20 Years Later, Drugs Do Act Differently in Women

Appliedclinicaltrialsonline: Mar 31, 2014

In January 2013, FDA told manufacturers to lower the dose of zolpidem for women, and suggested a 10 mg to 5 mg for immediate-release products (Ambien, Edluar, and Zolpimist) and from 12.5 mg to 6.25 mg for extended-release products (Ambien CR). That was based on evidence the drug is metabolized more slowly in women, which makes the side effect of next-day impairment more likely in women than men.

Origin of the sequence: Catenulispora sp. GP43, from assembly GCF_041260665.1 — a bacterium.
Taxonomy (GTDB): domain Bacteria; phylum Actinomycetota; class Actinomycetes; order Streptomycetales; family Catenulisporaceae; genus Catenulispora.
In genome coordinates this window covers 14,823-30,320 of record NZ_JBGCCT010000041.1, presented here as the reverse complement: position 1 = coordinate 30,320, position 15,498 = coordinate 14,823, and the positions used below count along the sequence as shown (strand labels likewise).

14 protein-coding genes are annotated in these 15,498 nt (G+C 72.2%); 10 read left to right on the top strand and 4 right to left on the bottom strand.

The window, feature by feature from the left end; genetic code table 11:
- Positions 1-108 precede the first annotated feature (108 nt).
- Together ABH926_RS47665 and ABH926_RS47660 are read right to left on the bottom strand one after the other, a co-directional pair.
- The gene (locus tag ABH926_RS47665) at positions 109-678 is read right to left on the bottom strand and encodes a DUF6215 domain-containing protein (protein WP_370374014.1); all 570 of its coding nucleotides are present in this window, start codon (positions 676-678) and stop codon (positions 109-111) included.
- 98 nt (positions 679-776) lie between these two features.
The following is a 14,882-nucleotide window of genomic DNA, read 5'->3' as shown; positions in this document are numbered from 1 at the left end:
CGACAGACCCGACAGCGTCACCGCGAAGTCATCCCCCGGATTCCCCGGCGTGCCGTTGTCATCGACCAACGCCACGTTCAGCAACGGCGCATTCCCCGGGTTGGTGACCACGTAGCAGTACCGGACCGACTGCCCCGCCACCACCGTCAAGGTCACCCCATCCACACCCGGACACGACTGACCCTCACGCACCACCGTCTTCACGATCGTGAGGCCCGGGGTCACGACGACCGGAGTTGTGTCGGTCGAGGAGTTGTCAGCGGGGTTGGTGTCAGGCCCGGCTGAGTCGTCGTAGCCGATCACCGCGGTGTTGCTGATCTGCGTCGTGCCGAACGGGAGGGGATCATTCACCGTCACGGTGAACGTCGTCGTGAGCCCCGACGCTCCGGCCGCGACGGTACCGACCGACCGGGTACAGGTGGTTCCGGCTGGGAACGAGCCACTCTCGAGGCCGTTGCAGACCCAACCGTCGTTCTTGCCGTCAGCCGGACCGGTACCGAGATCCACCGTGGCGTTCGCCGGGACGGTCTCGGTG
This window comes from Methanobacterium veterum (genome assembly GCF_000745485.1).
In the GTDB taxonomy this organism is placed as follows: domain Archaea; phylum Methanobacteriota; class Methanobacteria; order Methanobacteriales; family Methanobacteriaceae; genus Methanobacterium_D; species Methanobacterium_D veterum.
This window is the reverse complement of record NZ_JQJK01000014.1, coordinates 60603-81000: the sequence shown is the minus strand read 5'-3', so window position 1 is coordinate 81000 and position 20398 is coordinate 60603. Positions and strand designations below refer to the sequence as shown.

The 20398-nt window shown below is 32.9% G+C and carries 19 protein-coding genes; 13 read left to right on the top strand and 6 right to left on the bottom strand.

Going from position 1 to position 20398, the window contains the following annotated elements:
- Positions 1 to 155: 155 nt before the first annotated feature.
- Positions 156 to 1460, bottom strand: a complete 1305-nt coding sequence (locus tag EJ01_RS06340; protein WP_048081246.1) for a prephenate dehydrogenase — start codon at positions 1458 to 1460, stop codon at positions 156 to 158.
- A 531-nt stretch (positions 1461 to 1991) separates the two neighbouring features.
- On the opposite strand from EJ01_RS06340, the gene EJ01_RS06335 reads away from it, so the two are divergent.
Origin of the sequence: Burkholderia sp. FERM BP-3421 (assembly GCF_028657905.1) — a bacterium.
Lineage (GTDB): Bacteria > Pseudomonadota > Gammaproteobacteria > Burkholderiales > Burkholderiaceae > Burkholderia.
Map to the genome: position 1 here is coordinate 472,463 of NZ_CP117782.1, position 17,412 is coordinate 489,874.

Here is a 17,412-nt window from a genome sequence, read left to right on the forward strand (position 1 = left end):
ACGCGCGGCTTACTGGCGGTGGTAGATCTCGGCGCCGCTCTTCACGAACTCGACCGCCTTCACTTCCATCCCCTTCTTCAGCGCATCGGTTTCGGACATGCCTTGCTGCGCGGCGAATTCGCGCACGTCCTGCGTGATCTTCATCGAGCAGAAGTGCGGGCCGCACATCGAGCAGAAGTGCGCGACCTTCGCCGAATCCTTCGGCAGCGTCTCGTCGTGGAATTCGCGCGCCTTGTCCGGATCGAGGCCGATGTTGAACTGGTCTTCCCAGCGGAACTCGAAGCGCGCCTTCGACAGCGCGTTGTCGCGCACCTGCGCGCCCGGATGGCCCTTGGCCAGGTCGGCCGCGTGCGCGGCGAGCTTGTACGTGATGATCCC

Ambien was approved 20 years ago, at a time when researchers evaluated drugs differently for men and women. Different in that there was a fundamental belief the only difference between the sexes was the reproductive system. In a recent broadcast from 60 Minutes on gender differences in drugs, Larry Cahill, a neuroscientist at the University of California Irvine, said he “used to share his field’s assumption that males and females outside the reproductive system were fundamentally the same.” But he’s changed his outlook, in part due to the Ambien difference in metabolism by gender, which becomes a textbook case of the incorrectness of that thinking. He says, basically, that for 20 years, women have been overdosing on Ambien.  Read More